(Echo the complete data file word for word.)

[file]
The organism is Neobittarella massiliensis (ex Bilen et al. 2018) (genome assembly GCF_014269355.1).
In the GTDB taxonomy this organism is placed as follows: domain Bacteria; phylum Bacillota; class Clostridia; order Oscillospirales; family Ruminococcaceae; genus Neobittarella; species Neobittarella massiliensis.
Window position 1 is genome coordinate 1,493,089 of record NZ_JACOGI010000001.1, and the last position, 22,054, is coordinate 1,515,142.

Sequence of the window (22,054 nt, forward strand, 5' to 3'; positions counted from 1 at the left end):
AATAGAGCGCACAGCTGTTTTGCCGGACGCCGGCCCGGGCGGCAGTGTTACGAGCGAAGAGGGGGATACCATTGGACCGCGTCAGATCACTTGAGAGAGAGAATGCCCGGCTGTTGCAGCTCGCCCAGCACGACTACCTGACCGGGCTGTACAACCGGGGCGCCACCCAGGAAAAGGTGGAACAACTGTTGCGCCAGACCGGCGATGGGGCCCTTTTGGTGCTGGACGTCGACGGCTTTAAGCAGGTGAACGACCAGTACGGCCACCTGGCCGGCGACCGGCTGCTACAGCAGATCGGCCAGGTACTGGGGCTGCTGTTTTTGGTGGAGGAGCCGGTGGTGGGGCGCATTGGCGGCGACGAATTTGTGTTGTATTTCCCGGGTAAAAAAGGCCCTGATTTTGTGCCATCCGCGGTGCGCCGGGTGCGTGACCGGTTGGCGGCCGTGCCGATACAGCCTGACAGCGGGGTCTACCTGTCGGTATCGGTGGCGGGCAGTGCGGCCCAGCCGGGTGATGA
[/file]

The organism is Neobittarella massiliensis (ex Bilen et al. 2018) (genome assembly GCF_014269355.1).
In the GTDB taxonomy this organism is placed as follows: domain Bacteria; phylum Bacillota; class Clostridia; order Oscillospirales; family Ruminococcaceae; genus Neobittarella; species Neobittarella massiliensis.
Window position 1 is genome coordinate 1,493,089 of record NZ_JACOGI010000001.1, and the last position, 22,054, is coordinate 1,515,142.

Sequence of the window (22,054 nt, forward strand, 5' to 3'; positions counted from 1 at the left end):
AATAGAGCGCACAGCTGTTTTGCCGGACGCCGGCCCGGGCGGCAGTGTTACGAGCGAAGAGGGGGATACCATTGGACCGCGTCAGATCACTTGAGAGAGAGAATGCCCGGCTGTTGCAGCTCGCCCAGCACGACTACCTGACCGGGCTGTACAACCGGGGCGCCACCCAGGAAAAGGTGGAACAACTGTTGCGCCAGACCGGCGATGGGGCCCTTTTGGTGCTGGACGTCGACGGCTTTAAGCAGGTGAACGACCAGTACGGCCACCTGGCCGGCGACCGGCTGCTACAGCAGATCGGCCAGGTACTGGGGCTGCTGTTTTTGGTGGAGGAGCCGGTGGTGGGGCGCATTGGCGGCGACGAATTTGTGTTGTATTTCCCGGGTAAAAAAGGCCCTGATTTTGTGCCATCCGCGGTGCGCCGGGTGCGTGACCGGTTGGCGGCCGTGCCGATACAGCCTGACAGCGGGGTCTACCTGTCGGTATCGGTGGCGGGCAGTGCGGCCCAGCCGGGTGATGA